4. Get a good night’s sleep: We all get cranky when we’re tired. Not only do you need to be alert when you’re driving but getting enough sleep can help keep you calm behind the wheel.
  5. Don’t drive if you’re in a bad mood: A stressful day can contribute to road rage, so make sure you’re in a good head space before you take the wheel. Try putting on some relaxing music if you feel yourself becoming frustrated.
  6. Don’t let hungry turn to hangry: Be sure to stop along the route to eat something. This way you’ll manage frustration that hunger adds to driving and avoid getting hangry.

Take a 10 question quiz at https://www.ingenie.ca/keep-cool to rate your road rage and find out how well you keep your cool while driving. Follow the conversation about Road Rage online using the hashtag #keepcool.

About ingenie

ingenie is an innovative young driver insurance brand that uses telematics technology to reward safe driving with savings. ingenie builds a picture of a driver’s individual style, awareness and safety on the road, rewarding those who drive well with up to an extra 25% Good Driving Discount and helping those who need improvement become safer. ingenie was awarded the prestigious Prince Michael International Road Safety Award in 2013, in recognition of its work to help make young drivers safer on the road. Among a number of industry awards, ingenie has won best start-up at the 2014 British Insurance Awards and insurance innovation of the year at the Insurance Times Awards. To learn more about ingenie, or to get an online quote, visit www.ingenie.ca or call 184-ingenie-1 (1-844-643-6431).

ingenie Social Media

Like ingenie on Facebook at facebook.com/ingenieCanada
Follow ingenie on Twitter @ingenie_ca

About the ingenie Road Rage Report

Results are based on an online survey conducted for ingenie by Student Life Network between May 25 to May 26, 2015. A total of 604 interviews were collected from Ontario students who are licensed drivers.

SOURCE ingenie

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Fun in the sun? Sunburns trump drowning as top parental concern this summer

Fun in the sun? Sunburns trump drowning as top parental concern this summer

#SummerSense

TORONTO, June 25, 2015 –  Summer has arrived and families across the country are preparing for vacations and getaways that often include water activities. A recent RBC Insurance survey shows that while 96 per cent of Canadian parents agree that water safety is important, drowning only ranked number three on their list of top ‘kid-related’ worries this summer.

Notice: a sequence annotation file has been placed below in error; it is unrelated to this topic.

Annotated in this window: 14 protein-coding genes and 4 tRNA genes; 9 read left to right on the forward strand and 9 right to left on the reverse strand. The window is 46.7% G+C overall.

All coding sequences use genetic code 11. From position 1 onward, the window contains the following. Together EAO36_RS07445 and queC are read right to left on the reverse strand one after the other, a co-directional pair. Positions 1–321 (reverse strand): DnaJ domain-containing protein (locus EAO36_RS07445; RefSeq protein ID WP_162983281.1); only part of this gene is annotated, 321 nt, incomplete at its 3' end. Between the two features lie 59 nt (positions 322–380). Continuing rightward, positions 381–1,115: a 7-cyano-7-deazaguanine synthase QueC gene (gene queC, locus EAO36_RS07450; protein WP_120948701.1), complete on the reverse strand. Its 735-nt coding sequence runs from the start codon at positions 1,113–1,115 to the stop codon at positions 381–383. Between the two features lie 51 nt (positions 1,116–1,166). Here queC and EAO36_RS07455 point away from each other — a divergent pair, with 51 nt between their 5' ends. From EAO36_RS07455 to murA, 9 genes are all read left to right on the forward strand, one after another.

The greatest worry for Canadian parents heading into summer was that their child would spend too much time indoors (59 per cent). Getting a sunburn was next on the list of parental concerns (58 per cent). Parents were not as concerned about the risk of drowning (46 per cent), ranking it just ahead of bike safety and general mischief making (both at 44 per cent).

According to the Lifesaving Society, the majority of drownings happen between May and September, with 34 per cent of all drownings taking place during July and August. More than half of all fatal incidents occur on the weekend, when participation in aquatic recreation is highest.

The poll also revealed that while most parents (93 per cent) agreed that every Canadian should be able to swim, only 57 per cent agreed that their child was a strong swimmer. A quarter (25 per cent) of Canadian children over the age of 10 – an age when many children are left unsupervised – were not considered strong swimmers by their parents. Less than half (45 per cent) of 5-9 year olds were considered strong swimmers by their parents.

“Given the dangers of drowning, and the low numbers of children who are strong swimmers, swimming lessons and safety around the water needs to become a greater priority for Canadian parents,” says Rino D’Onofrio, head Canadian Insurance Business for RBC Insurance. “Water accidents happen in seconds so it’s important that parents take action to ensure their children know how to swim as they head to the water this summer.”

Last year RBC Insurance became the presenting sponsor of Canada’s Swim Team, the movement to teach every Canadian child how to swim and launched a program called ’25 metres matters’, designed to enable kids to swim at least 25 metres non-stop by the age of 12.

“We know that teaching kids to swim 25 metres can help save lives. Our goal is to raise water safety awareness and to teach children to swim at an early age so they become more water-safe, healthier and confident,” added D’Onofrio.

Water Safety Tips for Families
With the summer swimming season hitting its peak, RBC Insurance worked with Martha McCabe, RBC Olympian and the reigning Canadian champion in the 200m breaststroke, to offer the following tips for keeping families safe around water:

  • Small children should never be left alone near water. Parents should always be within arm’s reach and actively supervise. According to the Canadian Red Cross, only 10 per cent of small children who drown actually planned to enter the water.
  • Teach your children that an adult must always enter the water and provide approval before the children enter. Once children are in the water, give your full attention to supervising.
  • Always make sure your children wear Personal Flotation Devices (PFDs) on boats, personal watercraft and in open bodies of water where additional flotation will provide an extra layer of protection. Remember however, that PFDs and inflatable toys are not a substitute for supervision.

**People should remember to wear proper sun protection and sunscreen, stay hydrated and keep cool. The BC Government has provided a number of tips on health-related illnesses and how you can stay healthy.**